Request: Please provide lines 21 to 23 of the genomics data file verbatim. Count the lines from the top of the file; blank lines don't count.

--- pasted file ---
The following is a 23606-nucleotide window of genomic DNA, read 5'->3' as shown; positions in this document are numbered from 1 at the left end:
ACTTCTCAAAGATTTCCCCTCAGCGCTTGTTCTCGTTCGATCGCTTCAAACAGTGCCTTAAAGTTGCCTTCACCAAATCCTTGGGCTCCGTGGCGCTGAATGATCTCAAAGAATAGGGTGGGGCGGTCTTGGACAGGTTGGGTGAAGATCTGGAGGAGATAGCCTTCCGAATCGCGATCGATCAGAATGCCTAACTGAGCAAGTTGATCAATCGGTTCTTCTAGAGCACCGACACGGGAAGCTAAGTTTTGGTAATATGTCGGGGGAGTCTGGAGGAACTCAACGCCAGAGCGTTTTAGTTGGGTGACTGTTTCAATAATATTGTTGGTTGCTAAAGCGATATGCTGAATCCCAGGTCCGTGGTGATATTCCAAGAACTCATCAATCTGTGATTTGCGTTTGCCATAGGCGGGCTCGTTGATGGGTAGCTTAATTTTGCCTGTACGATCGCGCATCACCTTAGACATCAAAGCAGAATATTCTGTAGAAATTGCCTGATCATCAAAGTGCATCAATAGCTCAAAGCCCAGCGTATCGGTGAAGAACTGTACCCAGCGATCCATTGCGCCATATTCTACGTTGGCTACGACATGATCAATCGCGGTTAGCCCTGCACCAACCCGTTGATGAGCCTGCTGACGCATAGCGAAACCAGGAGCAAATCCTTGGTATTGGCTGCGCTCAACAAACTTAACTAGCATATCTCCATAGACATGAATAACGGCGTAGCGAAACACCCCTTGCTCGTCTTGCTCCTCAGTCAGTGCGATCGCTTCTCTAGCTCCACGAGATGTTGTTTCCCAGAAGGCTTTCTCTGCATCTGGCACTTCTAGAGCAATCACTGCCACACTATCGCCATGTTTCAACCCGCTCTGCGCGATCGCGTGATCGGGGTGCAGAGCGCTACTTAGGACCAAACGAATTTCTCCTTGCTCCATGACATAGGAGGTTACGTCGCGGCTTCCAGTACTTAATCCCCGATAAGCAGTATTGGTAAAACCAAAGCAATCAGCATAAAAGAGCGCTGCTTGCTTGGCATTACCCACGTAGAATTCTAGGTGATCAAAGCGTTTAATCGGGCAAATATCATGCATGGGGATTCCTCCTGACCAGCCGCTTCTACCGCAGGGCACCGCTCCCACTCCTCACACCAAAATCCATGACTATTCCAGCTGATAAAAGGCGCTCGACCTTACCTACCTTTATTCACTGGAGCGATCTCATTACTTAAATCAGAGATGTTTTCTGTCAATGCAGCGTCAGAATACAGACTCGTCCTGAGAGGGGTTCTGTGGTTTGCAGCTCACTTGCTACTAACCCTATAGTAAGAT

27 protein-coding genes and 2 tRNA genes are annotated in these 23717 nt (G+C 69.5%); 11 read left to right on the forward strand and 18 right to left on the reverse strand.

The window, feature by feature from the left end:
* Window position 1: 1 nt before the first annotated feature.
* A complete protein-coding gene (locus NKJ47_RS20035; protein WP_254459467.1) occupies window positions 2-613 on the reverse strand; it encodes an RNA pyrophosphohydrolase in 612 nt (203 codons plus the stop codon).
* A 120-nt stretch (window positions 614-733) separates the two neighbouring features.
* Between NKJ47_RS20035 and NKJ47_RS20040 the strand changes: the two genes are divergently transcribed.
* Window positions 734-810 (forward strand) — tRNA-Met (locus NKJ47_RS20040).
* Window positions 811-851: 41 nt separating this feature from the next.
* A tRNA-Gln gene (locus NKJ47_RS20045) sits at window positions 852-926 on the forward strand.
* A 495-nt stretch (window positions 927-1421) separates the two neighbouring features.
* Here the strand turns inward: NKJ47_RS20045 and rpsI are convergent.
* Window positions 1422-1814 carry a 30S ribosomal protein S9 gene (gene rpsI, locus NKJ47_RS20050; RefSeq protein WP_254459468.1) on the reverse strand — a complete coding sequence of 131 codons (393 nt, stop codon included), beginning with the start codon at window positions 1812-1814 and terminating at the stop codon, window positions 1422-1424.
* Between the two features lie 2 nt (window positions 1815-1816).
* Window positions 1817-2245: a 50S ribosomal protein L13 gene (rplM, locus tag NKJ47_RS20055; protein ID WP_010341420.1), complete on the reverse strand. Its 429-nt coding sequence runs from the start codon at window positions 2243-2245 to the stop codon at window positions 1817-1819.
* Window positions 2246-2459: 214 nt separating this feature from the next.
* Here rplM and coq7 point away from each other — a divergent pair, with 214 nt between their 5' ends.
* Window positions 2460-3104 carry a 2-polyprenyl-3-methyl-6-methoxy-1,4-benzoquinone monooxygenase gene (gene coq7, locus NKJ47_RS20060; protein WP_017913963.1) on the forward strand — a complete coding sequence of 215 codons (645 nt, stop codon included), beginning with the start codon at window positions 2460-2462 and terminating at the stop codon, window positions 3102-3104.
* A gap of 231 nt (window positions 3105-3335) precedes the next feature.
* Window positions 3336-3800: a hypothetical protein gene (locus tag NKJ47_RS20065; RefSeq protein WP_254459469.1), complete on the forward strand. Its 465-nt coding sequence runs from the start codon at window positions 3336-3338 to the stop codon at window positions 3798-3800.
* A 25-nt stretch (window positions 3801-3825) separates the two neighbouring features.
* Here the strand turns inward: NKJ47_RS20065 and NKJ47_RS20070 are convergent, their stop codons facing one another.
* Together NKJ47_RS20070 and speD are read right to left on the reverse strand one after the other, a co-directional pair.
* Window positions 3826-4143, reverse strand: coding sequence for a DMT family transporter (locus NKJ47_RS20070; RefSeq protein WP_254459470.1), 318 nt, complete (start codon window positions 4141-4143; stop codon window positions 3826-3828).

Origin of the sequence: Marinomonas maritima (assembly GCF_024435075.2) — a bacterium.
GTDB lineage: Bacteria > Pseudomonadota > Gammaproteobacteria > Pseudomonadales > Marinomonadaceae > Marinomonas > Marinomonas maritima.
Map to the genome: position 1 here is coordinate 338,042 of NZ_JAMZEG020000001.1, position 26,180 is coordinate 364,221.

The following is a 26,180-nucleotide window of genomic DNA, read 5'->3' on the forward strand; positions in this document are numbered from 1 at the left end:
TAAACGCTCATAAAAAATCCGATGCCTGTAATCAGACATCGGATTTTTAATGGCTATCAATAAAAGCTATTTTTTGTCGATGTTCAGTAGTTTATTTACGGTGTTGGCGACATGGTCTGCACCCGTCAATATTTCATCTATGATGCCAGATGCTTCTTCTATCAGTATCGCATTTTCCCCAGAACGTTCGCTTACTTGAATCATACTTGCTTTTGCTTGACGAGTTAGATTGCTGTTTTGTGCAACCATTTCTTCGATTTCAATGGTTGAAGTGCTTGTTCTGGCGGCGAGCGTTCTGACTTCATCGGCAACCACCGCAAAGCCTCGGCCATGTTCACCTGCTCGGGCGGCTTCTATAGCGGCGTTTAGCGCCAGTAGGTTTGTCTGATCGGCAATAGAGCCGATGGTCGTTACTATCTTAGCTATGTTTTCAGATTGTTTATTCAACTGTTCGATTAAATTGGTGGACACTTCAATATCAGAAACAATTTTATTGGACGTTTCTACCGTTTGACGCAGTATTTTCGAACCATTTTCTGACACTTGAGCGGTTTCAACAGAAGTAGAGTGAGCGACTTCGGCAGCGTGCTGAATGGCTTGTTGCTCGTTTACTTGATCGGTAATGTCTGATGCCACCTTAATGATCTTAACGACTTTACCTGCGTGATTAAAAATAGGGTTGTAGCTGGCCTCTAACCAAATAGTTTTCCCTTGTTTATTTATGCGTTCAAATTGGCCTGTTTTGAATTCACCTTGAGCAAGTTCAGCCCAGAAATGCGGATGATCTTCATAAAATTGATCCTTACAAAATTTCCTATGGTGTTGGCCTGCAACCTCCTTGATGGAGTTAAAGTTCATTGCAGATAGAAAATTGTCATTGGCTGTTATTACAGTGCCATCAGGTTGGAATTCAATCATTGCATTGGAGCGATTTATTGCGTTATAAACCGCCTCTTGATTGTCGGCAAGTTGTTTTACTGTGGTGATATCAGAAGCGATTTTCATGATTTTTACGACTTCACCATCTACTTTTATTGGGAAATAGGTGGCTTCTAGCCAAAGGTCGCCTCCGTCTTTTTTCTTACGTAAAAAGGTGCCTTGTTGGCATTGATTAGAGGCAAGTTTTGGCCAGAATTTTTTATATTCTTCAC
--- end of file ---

* Window positions 3336-3800: a hypothetical protein gene (locus tag NKJ47_RS20065; RefSeq protein WP_254459469.1), complete on the forward strand. Its 465-nt coding sequence runs from the start codon at window positions 3336-3338 to the stop codon at window positions 3798-3800.
* A 25-nt stretch (window positions 3801-3825) separates the two neighbouring features.
* Here the strand turns inward: NKJ47_RS20065 and NKJ47_RS20070 are convergent, their stop codons facing one another.